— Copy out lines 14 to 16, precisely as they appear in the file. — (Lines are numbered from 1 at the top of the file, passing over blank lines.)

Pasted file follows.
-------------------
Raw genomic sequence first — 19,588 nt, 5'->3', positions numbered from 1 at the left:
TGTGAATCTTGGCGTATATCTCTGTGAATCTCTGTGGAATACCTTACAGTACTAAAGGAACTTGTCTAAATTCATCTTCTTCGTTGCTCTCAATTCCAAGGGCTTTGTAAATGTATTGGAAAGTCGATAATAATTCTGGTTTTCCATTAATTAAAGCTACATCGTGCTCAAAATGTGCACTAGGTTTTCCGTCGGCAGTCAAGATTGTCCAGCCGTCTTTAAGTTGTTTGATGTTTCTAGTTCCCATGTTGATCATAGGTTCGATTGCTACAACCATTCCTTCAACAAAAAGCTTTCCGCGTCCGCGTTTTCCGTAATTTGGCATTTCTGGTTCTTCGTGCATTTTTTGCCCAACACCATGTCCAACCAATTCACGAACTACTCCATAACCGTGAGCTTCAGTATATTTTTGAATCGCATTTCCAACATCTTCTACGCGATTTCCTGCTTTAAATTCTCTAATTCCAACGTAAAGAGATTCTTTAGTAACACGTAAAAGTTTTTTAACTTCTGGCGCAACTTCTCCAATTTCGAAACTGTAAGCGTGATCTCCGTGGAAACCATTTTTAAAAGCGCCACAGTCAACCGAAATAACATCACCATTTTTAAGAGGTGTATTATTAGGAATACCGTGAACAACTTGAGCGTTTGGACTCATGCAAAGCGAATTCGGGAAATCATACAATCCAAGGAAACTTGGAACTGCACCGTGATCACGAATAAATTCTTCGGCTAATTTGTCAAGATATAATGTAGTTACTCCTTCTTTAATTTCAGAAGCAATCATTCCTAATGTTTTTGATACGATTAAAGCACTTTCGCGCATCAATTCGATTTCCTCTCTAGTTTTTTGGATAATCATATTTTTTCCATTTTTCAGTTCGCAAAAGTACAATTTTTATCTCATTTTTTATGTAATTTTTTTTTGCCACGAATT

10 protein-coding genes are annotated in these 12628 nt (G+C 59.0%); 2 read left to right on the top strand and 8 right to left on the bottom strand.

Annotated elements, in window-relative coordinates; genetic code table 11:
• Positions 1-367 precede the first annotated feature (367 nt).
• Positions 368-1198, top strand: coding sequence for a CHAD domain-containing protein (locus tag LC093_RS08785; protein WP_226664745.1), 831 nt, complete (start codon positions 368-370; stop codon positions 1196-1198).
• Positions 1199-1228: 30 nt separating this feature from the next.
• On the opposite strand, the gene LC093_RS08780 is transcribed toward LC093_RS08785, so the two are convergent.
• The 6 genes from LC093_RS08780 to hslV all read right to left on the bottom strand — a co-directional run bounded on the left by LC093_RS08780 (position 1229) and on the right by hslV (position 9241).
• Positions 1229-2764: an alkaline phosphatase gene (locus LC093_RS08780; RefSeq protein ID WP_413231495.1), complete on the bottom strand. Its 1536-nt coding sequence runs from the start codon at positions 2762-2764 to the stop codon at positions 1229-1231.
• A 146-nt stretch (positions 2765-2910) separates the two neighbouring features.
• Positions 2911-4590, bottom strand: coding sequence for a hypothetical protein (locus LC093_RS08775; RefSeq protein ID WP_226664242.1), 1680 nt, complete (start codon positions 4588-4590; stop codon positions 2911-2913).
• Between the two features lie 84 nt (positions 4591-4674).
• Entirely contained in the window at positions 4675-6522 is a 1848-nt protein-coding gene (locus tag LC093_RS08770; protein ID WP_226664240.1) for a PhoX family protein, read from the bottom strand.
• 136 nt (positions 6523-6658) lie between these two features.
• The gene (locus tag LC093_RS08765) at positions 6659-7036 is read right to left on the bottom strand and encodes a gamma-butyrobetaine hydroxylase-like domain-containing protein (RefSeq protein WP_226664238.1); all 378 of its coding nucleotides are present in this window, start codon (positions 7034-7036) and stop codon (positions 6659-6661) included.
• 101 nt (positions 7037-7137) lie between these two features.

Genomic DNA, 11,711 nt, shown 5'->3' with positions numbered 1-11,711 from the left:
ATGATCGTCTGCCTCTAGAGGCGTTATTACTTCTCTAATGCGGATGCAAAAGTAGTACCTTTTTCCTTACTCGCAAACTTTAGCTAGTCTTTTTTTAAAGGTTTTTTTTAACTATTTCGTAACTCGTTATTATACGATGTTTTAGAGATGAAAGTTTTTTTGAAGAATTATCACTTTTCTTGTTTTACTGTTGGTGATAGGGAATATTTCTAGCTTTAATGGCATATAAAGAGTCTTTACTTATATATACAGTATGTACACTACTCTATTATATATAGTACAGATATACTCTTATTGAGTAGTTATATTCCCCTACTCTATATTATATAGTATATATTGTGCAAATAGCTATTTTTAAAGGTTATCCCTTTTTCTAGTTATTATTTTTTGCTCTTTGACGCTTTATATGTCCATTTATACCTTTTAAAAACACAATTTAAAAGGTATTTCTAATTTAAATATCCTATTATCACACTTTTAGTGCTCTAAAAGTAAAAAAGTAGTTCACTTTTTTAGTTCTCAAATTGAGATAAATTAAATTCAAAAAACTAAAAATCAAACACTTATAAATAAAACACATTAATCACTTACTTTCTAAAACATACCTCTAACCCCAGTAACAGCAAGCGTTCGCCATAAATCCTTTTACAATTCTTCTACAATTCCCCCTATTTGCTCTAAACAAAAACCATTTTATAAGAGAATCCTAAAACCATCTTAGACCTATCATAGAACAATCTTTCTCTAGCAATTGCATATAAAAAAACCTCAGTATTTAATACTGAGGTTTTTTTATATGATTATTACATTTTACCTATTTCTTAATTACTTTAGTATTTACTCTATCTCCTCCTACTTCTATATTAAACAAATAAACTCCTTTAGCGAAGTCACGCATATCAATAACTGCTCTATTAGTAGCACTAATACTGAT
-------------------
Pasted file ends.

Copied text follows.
• Entirely contained in the window at positions 4675-6522 is a 1848-nt protein-coding gene (locus tag LC093_RS08770; protein ID WP_226664240.1) for a PhoX family protein, read from the bottom strand.
• 136 nt (positions 6523-6658) lie between these two features.
• The gene (locus tag LC093_RS08765) at positions 6659-7036 is read right to left on the bottom strand and encodes a gamma-butyrobetaine hydroxylase-like domain-containing protein (RefSeq protein WP_226664238.1); all 378 of its coding nucleotides are present in this window, start codon (positions 7034-7036) and stop codon (positions 6659-6661) included.